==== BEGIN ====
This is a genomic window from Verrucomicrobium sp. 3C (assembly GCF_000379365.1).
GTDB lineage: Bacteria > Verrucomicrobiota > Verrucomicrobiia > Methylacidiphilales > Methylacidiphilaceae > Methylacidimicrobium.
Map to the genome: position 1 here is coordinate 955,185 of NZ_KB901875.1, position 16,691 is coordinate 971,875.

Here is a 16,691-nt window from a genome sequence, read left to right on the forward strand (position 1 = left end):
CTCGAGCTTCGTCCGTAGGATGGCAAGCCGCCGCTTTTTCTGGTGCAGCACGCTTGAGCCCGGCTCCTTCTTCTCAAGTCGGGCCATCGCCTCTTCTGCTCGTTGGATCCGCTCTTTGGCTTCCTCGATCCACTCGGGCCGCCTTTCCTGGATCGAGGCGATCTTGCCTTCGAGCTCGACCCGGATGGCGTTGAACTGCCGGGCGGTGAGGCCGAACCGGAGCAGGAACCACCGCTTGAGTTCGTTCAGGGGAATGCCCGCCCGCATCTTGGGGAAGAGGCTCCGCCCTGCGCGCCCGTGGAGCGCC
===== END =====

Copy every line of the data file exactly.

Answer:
This is a genomic window from Verrucomicrobium sp. 3C (assembly GCF_000379365.1).
GTDB lineage: Bacteria > Verrucomicrobiota > Verrucomicrobiia > Methylacidiphilales > Methylacidiphilaceae > Methylacidimicrobium.
Map to the genome: position 1 here is coordinate 955,185 of NZ_KB901875.1, position 16,691 is coordinate 971,875.

Here is a 16,691-nt window from a genome sequence, read left to right on the forward strand (position 1 = left end):
CTCGAGCTTCGTCCGTAGGATGGCAAGCCGCCGCTTTTTCTGGTGCAGCACGCTTGAGCCCGGCTCCTTCTTCTCAAGTCGGGCCATCGCCTCTTCTGCTCGTTGGATCCGCTCTTTGGCTTCCTCGATCCACTCGGGCCGCCTTTCCTGGATCGAGGCGATCTTGCCTTCGAGCTCGACCCGGATGGCGTTGAACTGCCGGGCGGTGAGGCCGAACCGGAGCAGGAACCACCGCTTGAGTTCGTTCAGGGGAATGCCCGCCCGCATCTTGGGGAAGAGGCTCCGCCCTGCGCGCCCGTGGAGCGCC